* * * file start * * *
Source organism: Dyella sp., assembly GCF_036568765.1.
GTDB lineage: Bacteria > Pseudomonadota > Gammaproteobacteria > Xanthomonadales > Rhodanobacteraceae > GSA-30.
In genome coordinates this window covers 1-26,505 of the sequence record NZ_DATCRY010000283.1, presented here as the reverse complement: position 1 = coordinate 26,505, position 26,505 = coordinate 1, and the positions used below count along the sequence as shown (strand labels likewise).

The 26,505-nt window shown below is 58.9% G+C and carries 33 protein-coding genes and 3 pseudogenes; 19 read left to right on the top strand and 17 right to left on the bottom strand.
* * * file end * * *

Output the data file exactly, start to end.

Source organism: Dyella sp., assembly GCF_036568765.1.
GTDB lineage: Bacteria > Pseudomonadota > Gammaproteobacteria > Xanthomonadales > Rhodanobacteraceae > GSA-30.
In genome coordinates this window covers 1-26,505 of the sequence record NZ_DATCRY010000283.1, presented here as the reverse complement: position 1 = coordinate 26,505, position 26,505 = coordinate 1, and the positions used below count along the sequence as shown (strand labels likewise).

The 26,505-nt window shown below is 58.9% G+C and carries 33 protein-coding genes and 3 pseudogenes; 19 read left to right on the top strand and 17 right to left on the bottom strand.